The barefaced appropriation of his car by an unknown young woman almost took Lord Chilminster's breath away. He had, at much inconvenience to himself, motored all the way to Lady Hartley's to contradict and sift an amazing and annoying report that he had discovered in the Morning Post. He had heard Lady Hartley mention the name of Urmy as that of a friend of hers, and naturally decided that she was the proper person to consult. But before he had time to get out of his car and ring the bell here was a young person, springing from goodness knows where, mistaking him for a motor-man, and ordering him about. For a moment he was speechless. Then, as the humor of the situation began to appeal to him, so did the good looks of the girl.

"Really," he began. "You see I——"

"Don't talk, get under way!" commanded Jeannette. "Quick! Her ladyship has altered her mind about going out. You've got to take me to Sapworth Hall. It's thirty miles. I want to be there by lunch-time. Do you know the way?"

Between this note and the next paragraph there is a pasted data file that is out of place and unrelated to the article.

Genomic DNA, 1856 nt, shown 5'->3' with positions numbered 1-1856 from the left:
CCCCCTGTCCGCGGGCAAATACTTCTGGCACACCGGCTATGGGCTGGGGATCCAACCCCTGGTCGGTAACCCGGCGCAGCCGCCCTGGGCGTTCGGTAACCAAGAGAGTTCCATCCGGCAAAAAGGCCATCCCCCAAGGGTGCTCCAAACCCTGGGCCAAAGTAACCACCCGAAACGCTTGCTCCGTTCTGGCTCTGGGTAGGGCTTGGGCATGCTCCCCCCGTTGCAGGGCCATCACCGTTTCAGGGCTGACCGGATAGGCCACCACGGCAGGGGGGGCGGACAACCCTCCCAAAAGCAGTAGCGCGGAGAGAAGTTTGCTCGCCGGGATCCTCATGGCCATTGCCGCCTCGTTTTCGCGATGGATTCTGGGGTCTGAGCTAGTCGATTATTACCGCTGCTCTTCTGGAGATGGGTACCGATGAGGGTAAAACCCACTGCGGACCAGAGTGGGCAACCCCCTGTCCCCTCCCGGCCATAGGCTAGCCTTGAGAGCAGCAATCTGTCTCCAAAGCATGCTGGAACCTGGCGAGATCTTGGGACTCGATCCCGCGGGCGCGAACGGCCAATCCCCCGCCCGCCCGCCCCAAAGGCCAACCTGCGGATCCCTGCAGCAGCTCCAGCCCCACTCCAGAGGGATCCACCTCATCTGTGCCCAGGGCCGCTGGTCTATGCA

"I—I think so," stammered Chilminster.

Her bewildering eagerness to be off was infectious. The noble owner of the car felt it. But apart from that, he was quite ready for an adventure in such pleasant company. He forgot all about the object of his visit. Without another word he let in the clutch and started.

Jeannette sank back with a sigh of relief. She credited herself with having secured Persis's car very neatly. The man might, perhaps, get into trouble, but she could make that up to him by a generous tip. Her one idea was to contradict and confute the disgraceful announcement at its fountain-head. It was providential that the unknown Lord Chilminster's place was so near; but had it been ten times as far off, Jeannette, boiling with justifiable indignation, and with her mind made up to exact reparation, would have gone there.